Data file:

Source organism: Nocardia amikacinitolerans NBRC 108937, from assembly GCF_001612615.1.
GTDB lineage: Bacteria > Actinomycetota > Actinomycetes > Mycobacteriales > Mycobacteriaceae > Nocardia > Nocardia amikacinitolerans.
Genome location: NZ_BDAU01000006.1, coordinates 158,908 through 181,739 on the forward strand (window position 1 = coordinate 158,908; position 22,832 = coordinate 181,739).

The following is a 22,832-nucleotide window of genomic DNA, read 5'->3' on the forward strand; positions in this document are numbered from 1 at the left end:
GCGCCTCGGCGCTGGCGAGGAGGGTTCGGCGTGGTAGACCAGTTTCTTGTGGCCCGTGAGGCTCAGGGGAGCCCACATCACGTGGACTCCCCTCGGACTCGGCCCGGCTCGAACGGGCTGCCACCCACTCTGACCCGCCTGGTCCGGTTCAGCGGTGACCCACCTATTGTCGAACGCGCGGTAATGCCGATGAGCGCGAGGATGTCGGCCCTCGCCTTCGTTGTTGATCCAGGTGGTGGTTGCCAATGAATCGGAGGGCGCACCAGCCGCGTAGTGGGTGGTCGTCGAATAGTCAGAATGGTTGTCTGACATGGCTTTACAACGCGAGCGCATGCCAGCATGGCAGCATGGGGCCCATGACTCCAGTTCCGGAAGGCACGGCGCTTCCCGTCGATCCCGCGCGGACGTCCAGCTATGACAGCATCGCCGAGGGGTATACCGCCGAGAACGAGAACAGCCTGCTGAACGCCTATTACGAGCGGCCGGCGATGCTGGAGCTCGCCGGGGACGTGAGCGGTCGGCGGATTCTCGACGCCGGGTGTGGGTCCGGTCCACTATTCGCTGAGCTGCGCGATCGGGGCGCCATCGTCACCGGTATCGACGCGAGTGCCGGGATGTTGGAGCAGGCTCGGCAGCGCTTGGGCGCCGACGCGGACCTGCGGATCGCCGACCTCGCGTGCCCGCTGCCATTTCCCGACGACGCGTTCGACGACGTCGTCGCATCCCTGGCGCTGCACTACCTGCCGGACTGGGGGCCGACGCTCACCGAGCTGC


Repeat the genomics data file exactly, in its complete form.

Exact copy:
Source organism: Nocardia amikacinitolerans NBRC 108937, from assembly GCF_001612615.1.
GTDB lineage: Bacteria > Actinomycetota > Actinomycetes > Mycobacteriales > Mycobacteriaceae > Nocardia > Nocardia amikacinitolerans.
Genome location: NZ_BDAU01000006.1, coordinates 158,908 through 181,739 on the forward strand (window position 1 = coordinate 158,908; position 22,832 = coordinate 181,739).

The following is a 22,832-nucleotide window of genomic DNA, read 5'->3' on the forward strand; positions in this document are numbered from 1 at the left end:
GCGCCTCGGCGCTGGCGAGGAGGGTTCGGCGTGGTAGACCAGTTTCTTGTGGCCCGTGAGGCTCAGGGGAGCCCACATCACGTGGACTCCCCTCGGACTCGGCCCGGCTCGAACGGGCTGCCACCCACTCTGACCCGCCTGGTCCGGTTCAGCGGTGACCCACCTATTGTCGAACGCGCGGTAATGCCGATGAGCGCGAGGATGTCGGCCCTCGCCTTCGTTGTTGATCCAGGTGGTGGTTGCCAATGAATCGGAGGGCGCACCAGCCGCGTAGTGGGTGGTCGTCGAATAGTCAGAATGGTTGTCTGACATGGCTTTACAACGCGAGCGCATGCCAGCATGGCAGCATGGGGCCCATGACTCCAGTTCCGGAAGGCACGGCGCTTCCCGTCGATCCCGCGCGGACGTCCAGCTATGACAGCATCGCCGAGGGGTATACCGCCGAGAACGAGAACAGCCTGCTGAACGCCTATTACGAGCGGCCGGCGATGCTGGAGCTCGCCGGGGACGTGAGCGGTCGGCGGATTCTCGACGCCGGGTGTGGGTCCGGTCCACTATTCGCTGAGCTGCGCGATCGGGGCGCCATCGTCACCGGTATCGACGCGAGTGCCGGGATGTTGGAGCAGGCTCGGCAGCGCTTGGGCGCCGACGCGGACCTGCGGATCGCCGACCTCGCGTGCCCGCTGCCATTTCCCGACGACGCGTTCGACGACGTCGTCGCATCCCTGGCGCTGCACTACCTGCCGGACTGGGGGCCGACGCTCACCGAGCTGC